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Our Harmon-Syverson Heritage

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Our Harmon-Syverson Heritage - Page Text Content

S: Our Harmon - Syverson Heritage

1: Our Harmon - Syverson Heritage

2: Our Harmon - Syverson Family Tree Celebrating who we are and remembering those that came before us, this book is for our children and our children's children. 2011

3: Great Grandparents | Grandparents | Parents | Joseph Rangvold Syverson 1909-1989 | Mabel Myrtle Harmon 1911-2001 | Sigurd Syverson 1868-1920 | Soren Paulsen 1824- Kari Christophersdr 1822- | Karen Sorensen 1870-1963 | Thomas J. Philp 1847-1919 | Betsy Ann Hall 1849-1934 | Ernest H. Harmon 1866-1931 | Mary Lucinda Philp 1875-1930 | Alpheus B. Harmon 1843-1925 Lilla M. Jacobs 1844-1890 | Syver Johnssen 1816- Pernille Pedersdr 1821-

4: great grandfather Alpheus B. Harmon 1843 - 1925 | Company C 10th Iowa Infantry 1861-1864 | Alpheus B. Harmon was born August 25, 1843 in Cataraugus County, New York. Alpheus's parents were Nathan Harmon (1816-1887) and Phebe Sabrina Burgess (1813-1879). As a young man Alpheus moved to Toledo, Iowa where he enlisted in Company C, 10th Iowa Infantry, August 7, 1861, and served in the Civil War until Sept. 28, 1864, when he was honorably discharged at Kingston, GA. He was wounded in his upper right leg from a bullet while in the war. As a result of this wound, he wore a silver plate in his leg. He was married to Lilla M. Jacobs at Toledo, Iowa on Sept. 16, 1865, by Rev. A.A. Graham. Lilla was born in the U.S. on September 30, 1844, and raised near Tama, Iowa. To this union nine children were born, Ernest Horace Harmon being the eldest. Ernest had two brothers, Clarence and George, and six sisters, Frances and Phebe (twins), Eva May, Myra Ella, Lizzie and Lilla (twins). Frances and Phebe died in infancy from summer flu, as it was called then. The family moved to Pocahontas county in 1888 and occupied their farm one mile west of Havelock for many years, while the children were growing up. Lilla died on April 30, 1890 at the age of 46. Alpheus Harmon died at the Soldiers Home at Marshalltown, Iowa, Saturday morning, January 3, 1925, at the age of 81 years. His body was laid to rest at Toledo, Iowa, beside the grave of his wife, Lilla. | HARMON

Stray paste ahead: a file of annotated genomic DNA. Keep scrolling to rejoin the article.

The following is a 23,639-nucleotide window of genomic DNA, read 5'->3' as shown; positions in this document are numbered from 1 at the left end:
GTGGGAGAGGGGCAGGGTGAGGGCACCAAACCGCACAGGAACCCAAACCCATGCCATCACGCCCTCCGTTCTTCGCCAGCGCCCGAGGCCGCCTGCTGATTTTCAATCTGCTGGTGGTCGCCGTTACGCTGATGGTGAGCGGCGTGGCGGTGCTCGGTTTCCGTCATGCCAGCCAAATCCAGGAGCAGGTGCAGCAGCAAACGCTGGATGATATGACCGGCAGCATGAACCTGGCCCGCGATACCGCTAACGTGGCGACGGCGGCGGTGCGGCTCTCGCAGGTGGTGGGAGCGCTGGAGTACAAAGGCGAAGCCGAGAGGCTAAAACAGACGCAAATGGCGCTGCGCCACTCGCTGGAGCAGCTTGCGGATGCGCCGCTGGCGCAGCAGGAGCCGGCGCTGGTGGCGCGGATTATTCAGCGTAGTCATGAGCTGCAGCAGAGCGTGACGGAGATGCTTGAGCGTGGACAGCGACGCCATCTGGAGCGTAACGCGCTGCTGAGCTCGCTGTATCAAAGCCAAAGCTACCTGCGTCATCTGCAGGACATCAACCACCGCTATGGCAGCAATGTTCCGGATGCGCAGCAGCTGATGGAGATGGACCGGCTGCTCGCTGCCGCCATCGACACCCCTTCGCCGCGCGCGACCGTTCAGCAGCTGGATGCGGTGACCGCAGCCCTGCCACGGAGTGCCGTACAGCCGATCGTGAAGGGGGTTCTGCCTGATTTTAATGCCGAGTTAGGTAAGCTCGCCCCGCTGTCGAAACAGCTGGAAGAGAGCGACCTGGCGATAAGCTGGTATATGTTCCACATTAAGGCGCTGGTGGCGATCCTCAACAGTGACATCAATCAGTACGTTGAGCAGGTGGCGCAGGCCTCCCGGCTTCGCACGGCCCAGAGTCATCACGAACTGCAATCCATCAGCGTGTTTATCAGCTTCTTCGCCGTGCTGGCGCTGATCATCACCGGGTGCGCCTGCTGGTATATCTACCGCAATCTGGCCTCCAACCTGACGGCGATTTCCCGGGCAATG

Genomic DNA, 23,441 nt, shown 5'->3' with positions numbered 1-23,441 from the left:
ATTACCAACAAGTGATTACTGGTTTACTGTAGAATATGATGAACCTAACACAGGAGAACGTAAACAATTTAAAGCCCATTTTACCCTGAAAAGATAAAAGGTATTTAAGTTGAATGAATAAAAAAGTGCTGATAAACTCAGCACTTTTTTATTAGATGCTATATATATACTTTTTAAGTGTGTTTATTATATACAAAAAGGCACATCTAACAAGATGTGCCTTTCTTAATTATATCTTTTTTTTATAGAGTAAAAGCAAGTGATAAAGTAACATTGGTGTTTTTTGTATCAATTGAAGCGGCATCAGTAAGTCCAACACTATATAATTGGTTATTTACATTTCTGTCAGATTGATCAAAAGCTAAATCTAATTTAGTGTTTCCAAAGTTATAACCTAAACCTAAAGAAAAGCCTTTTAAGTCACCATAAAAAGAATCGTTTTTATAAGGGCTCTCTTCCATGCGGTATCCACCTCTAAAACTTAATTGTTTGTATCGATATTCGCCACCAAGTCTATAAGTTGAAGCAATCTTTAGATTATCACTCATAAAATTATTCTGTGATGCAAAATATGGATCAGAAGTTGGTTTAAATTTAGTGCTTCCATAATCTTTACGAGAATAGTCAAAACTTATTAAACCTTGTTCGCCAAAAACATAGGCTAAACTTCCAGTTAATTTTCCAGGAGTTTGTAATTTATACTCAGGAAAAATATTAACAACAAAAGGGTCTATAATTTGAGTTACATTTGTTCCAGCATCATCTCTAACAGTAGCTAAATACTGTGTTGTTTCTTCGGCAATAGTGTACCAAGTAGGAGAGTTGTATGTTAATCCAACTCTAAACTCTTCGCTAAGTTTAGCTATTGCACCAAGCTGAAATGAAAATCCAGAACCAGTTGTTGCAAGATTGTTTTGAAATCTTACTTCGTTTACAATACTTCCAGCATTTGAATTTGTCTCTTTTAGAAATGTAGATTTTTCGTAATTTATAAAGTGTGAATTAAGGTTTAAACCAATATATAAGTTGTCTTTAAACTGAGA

5: George and Nellie Harmon and their three sons | Four Harmon Generations Alpheus, Ernest, Lee and Vernon, first grandchild 1917 | Ernest Harmon and his brother Clarence - taken at Ernest Harmon farm, Shevlin, Minnesota around 1928 | Alpheus Harmon and Ernest Harmon Small child is Vernon Harmon

6: PHILP | Great Grandparents Thomas Joseph Philp 1847-1919 Betsy Ann Hall Philp 1849-1934 | Great-great Grandparents Lorenzo D. Hall 1817-1898 Lucinda Hall 1819-1904 | Great-great grandparents Lorenzo D. Hall and Lucinda Hall were married in Vermont on October 16, 1841. Three boys and one girl, Betsy Ann Hall were born to this union. Betsy Ann Hall was born in the state of Vermont and moved to Iowa as a young girl. There she met Thomas Joseph Philp . He was born to Mary Philp in England, and as an infant, immigrated to Canada with his grandparents, Samuel and Grace Philp and their family. Thomas immigrated to the United States in 1864 and settled in Iowa. His grandmother Grace and other family members also came to the US about that time. Betsy and Thomas were married in Iowa around Traer on December 23, 1873. To this union two girls, Mary Lucinda and Grace Pearl, and five boys, William, George, Fred, Charles and Ralph, were born. Mary Lucinda Philp was the eldest. Betsy developed milk leg (phlebitis) shortly after Mary Lucinda's birth and was left a cripple. She always walked using one crutch and sometimes two. Thomas Philp died at 72, from a heart attack, at their home in Havelock, Iowa. Betsy died in Havelock, Iowa at the age of 85. | Picture taken July 4, 1908

7: Mary Lucinda Philp taken with her sister Grace - 1909 | Minnie, Hattie, Mary Philp Harmon, Rose, Rina, Grace, Grandma Betsy Philp, Ella and Pearl | Charlie and Rene Philp with daughter Lucille | Grandmother Mary Philp Harmon

8: Grandfather Ernest Horace Harmon on his wedding day October 30, 1893 Ernest and Mary eloped because both families were against them getting married. He was nine years older than she was. | Ernest's sister, Lilla Harmon married Mary's brother Fred Philp. | Ernest Horace Harmon 1866-1931 Mary Lucinda Philp 1875-1930 | 1893